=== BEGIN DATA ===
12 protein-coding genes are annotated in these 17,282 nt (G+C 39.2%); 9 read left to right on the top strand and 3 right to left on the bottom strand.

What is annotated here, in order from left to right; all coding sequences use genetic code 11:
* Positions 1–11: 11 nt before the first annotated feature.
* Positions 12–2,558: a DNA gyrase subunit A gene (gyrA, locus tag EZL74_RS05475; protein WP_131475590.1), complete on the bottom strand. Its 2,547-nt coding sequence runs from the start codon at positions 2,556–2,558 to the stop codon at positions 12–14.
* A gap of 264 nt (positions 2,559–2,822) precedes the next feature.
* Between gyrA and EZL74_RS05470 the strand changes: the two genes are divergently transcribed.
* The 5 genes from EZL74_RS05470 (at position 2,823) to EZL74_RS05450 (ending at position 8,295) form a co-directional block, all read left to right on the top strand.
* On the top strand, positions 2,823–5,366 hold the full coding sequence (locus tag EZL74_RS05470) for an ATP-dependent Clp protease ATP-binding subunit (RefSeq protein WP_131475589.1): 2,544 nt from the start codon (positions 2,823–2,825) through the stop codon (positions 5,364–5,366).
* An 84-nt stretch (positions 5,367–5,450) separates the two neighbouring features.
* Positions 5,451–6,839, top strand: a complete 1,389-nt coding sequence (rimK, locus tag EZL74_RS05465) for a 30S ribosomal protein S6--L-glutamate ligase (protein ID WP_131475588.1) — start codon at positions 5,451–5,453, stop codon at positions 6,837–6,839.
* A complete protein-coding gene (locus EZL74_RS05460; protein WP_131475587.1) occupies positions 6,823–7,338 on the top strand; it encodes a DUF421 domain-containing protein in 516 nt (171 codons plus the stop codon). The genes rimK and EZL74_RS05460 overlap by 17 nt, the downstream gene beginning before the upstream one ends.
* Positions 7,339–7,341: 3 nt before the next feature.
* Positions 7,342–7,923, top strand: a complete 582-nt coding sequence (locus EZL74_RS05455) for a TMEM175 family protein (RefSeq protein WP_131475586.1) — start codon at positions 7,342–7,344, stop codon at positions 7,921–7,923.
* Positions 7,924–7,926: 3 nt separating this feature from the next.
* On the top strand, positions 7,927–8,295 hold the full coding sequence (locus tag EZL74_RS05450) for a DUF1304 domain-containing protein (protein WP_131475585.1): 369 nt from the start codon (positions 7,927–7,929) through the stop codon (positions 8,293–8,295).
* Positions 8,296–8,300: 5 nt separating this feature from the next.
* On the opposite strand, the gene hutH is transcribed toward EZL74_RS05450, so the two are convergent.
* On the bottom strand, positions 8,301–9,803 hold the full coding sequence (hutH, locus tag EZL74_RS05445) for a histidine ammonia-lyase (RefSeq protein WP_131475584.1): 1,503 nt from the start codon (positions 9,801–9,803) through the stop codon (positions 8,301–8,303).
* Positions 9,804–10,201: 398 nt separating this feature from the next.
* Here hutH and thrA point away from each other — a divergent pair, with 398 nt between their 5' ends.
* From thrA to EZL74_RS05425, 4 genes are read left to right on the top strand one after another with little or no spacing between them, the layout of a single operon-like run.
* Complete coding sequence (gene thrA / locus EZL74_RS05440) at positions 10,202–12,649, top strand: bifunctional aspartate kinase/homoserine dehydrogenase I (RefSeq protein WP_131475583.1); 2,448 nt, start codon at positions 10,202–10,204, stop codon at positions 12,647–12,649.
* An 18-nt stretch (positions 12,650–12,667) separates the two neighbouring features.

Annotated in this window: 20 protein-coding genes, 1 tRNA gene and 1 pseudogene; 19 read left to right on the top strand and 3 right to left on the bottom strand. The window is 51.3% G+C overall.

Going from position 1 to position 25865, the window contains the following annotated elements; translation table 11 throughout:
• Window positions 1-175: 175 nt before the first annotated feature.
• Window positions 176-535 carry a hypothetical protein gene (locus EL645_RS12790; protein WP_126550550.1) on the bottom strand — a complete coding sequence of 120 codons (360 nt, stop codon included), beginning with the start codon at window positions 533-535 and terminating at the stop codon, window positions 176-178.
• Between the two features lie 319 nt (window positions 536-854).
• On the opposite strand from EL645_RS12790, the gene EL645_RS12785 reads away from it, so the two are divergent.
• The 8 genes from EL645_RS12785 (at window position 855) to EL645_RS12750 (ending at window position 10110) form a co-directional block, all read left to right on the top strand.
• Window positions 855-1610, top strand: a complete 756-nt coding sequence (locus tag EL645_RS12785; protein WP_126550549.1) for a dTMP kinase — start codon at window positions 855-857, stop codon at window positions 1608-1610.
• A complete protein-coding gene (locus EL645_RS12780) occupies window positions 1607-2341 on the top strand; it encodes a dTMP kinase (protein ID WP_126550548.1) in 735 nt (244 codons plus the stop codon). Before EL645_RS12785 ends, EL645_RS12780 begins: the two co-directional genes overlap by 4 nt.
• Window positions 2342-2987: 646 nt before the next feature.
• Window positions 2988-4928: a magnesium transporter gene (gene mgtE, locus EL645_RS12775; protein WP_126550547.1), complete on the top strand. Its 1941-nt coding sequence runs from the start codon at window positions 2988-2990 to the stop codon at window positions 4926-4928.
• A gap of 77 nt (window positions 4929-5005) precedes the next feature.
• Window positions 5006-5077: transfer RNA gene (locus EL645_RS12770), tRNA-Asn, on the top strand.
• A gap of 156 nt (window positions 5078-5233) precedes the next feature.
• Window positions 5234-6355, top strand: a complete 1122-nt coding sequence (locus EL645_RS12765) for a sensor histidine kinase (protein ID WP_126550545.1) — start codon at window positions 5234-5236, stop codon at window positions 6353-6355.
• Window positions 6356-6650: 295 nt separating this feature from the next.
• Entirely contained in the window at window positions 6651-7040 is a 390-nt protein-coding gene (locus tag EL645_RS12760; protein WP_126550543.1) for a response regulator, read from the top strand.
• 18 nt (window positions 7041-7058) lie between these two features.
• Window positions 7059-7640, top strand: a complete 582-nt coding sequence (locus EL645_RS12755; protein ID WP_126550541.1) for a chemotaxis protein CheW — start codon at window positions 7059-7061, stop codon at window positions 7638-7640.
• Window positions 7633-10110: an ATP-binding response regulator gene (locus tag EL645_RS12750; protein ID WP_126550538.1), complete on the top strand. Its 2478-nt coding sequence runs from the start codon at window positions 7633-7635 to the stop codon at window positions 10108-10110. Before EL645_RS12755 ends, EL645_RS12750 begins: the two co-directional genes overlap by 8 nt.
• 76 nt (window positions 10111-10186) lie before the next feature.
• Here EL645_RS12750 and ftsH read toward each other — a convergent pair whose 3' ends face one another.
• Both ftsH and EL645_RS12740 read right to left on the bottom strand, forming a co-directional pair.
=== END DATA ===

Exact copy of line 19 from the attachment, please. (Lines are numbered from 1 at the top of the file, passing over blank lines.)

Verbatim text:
* Positions 9,804–10,201: 398 nt separating this feature from the next.